The president of the Vatican Bank has declared himself “humiliated” to be the object of a money laundering probe, while the mayor of Rome has expressed “solidarity” for Vatican Bank officials and “perplexity” about the investigation revealed yesterday.
“Since I was nonimated to the presidency of the Institute for the Works of Religion, I have worked, together with the director general, Paolo Cipriani, to resolve the problems for which today I’m being investigated,” Ettore Gotti Tedeschi told reporters yesterday.
The Institute for the Works of Religion (IOR) is the formal name of the Vatican Bank.
“I feely deeply humiliated for what’s happening, and I don’t intend to add anything else,” Gotti Tedeschi said to the Italian news agency ADNKRONOS.
Roman authorities announced yesterday that some $30 million in funds belonging to the Vatican Bank have been frozen and that both Gotti Tedeschi and Cipriani are under investigation for allegedly violating European Union norms on combatting money laundering. The probe began when the Bank of Italy signalled two suspicious transactions in which the source of funds was not identified in keeping with EU protocols.
The $30 million was deposited by the Vatican Bank in another Italian institution, Credito Artigiano. The transactions involved transfers to two other banks, JP Morgan in Frankfurt and the Banca del Fucino.
Authorities stress the moves do not mean that the Vatican Bank is necessarily guilty of money laundering, merely that the proper disclosures were not made at the time of the transfers. That ommission, according to a 2007 Italian law that applies the EU norms, carries a penalty of six months to a year in jail and a fine of U.S. $670 to $6,700. A related offense carries a penalty of six months to three years and a fine of $6,700 to $67,000.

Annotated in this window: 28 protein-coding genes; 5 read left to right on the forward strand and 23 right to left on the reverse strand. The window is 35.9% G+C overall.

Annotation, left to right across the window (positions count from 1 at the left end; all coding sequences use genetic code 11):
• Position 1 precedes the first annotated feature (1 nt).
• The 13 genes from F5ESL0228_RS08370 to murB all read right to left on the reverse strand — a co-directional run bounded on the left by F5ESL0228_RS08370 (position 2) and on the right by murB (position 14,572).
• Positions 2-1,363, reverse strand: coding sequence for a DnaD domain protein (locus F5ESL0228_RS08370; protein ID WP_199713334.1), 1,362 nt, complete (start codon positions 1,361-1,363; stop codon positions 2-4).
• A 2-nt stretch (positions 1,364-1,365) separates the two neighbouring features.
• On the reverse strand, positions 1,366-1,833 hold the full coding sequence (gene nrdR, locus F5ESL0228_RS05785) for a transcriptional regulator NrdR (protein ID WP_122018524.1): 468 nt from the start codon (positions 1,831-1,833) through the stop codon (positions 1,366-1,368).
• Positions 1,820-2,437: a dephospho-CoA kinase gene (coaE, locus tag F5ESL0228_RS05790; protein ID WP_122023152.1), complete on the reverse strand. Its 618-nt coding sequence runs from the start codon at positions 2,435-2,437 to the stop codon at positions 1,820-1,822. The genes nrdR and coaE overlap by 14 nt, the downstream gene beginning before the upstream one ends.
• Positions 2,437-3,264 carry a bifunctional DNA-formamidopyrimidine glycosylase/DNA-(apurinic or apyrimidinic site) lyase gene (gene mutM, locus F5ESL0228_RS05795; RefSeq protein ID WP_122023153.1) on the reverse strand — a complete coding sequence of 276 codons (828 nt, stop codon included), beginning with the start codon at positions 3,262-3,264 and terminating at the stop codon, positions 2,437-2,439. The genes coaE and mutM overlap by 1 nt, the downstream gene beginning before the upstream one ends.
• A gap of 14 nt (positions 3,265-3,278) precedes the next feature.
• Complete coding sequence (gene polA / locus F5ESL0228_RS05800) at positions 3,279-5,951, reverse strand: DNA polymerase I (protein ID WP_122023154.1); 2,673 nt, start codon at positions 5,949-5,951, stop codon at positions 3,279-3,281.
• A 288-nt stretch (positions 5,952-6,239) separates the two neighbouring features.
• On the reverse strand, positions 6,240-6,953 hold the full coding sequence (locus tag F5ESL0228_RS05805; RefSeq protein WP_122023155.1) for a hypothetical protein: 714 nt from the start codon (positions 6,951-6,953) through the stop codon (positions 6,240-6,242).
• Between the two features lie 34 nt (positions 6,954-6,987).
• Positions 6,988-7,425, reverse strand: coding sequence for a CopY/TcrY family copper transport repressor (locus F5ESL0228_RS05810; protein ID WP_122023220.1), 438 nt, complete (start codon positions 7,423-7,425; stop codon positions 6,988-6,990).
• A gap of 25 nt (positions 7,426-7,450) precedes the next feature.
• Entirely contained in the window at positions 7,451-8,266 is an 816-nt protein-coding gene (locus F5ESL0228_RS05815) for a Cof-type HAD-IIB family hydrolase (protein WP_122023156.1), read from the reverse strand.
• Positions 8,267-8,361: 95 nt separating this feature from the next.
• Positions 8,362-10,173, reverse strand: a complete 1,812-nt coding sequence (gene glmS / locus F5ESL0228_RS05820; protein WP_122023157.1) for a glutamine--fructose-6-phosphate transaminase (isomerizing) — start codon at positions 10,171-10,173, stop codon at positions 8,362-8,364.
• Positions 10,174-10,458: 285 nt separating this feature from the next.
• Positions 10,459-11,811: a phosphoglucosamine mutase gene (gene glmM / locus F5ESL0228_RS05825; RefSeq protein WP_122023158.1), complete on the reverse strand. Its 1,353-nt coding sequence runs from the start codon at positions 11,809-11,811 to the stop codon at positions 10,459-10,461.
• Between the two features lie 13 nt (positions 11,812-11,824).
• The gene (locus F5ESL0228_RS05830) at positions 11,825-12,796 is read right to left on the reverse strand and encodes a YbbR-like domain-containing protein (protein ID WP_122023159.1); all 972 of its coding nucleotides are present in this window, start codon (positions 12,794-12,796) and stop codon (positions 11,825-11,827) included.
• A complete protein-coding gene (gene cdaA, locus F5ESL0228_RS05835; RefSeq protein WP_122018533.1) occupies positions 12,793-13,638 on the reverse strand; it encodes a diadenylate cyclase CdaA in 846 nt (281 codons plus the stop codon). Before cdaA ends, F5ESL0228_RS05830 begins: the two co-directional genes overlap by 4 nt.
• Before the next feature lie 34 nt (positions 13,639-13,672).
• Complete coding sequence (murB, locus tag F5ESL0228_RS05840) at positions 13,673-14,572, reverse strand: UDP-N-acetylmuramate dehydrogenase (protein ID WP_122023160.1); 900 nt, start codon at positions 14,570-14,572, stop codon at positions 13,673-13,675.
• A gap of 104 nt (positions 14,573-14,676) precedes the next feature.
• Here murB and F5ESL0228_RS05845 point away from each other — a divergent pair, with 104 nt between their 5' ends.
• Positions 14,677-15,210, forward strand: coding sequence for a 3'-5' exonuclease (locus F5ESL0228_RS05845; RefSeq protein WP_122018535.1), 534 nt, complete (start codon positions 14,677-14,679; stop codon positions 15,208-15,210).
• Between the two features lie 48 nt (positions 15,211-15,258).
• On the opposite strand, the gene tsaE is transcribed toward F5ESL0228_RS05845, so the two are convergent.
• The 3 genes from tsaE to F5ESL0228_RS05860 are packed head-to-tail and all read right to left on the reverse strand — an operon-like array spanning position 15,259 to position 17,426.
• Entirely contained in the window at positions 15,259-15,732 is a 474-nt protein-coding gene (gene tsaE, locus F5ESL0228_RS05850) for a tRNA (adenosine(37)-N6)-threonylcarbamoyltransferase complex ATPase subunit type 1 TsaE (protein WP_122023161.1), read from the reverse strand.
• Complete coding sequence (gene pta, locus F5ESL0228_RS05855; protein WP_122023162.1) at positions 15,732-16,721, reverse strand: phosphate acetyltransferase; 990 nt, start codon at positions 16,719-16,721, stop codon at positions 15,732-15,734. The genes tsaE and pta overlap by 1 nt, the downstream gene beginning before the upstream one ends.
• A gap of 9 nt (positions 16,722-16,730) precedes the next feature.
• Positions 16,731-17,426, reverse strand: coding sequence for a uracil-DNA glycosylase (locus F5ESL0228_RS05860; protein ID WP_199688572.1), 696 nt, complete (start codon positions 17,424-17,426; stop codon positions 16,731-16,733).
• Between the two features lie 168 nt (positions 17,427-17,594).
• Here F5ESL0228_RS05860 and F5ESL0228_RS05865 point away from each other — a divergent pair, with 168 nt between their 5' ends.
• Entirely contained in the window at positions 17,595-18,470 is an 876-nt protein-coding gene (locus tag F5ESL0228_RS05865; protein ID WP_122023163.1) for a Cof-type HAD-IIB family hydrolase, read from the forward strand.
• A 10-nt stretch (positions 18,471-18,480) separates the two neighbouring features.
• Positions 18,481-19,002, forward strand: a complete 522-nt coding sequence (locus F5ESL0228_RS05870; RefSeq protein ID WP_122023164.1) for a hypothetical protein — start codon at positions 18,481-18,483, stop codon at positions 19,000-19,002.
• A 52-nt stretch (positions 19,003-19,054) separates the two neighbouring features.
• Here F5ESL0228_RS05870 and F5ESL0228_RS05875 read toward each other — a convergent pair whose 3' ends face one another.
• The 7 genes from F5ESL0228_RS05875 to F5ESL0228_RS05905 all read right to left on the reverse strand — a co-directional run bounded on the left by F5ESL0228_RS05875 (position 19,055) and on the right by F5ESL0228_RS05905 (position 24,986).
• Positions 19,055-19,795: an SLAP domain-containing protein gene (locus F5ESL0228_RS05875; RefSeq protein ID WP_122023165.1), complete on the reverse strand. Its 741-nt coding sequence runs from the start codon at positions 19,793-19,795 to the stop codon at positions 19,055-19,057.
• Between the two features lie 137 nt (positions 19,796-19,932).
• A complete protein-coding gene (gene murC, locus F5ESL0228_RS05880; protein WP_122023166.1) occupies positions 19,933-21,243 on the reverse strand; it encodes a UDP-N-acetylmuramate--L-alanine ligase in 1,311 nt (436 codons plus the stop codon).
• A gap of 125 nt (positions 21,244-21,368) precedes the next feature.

This is the first time since an Italian court recognized authority over the IOR in 2003 that the Vatican Bank or its directors have been investigated for alleged violations of Italian banking laws.
Yesterday the Vatican released a statement from the Secretariat of State expressing “perplexity and astonishment” over the investigation, insisting that the Vatican Bank has for some time been working towards meeting transparency standards of international financial organizations.
The statement also expressed “full confidence” in the bank’s leadership.
Also yesterday, the mayor of Rome, Gianni Alemanno, expressed his “personal solidarity” with Gotti Tedeschi, saying “I know his seriousness and professional anf institutional correctness.” Alemanno expressed hope that the situation “will be clarified as quickly as possible.”
During the 1970s and 80s, the Vatican Bank was rocked by a series of scandals under American Archbishop Paul Marcinkus. Though it never acknowledged guilt, the bank paid out more than $240 million to creditors to settle claims.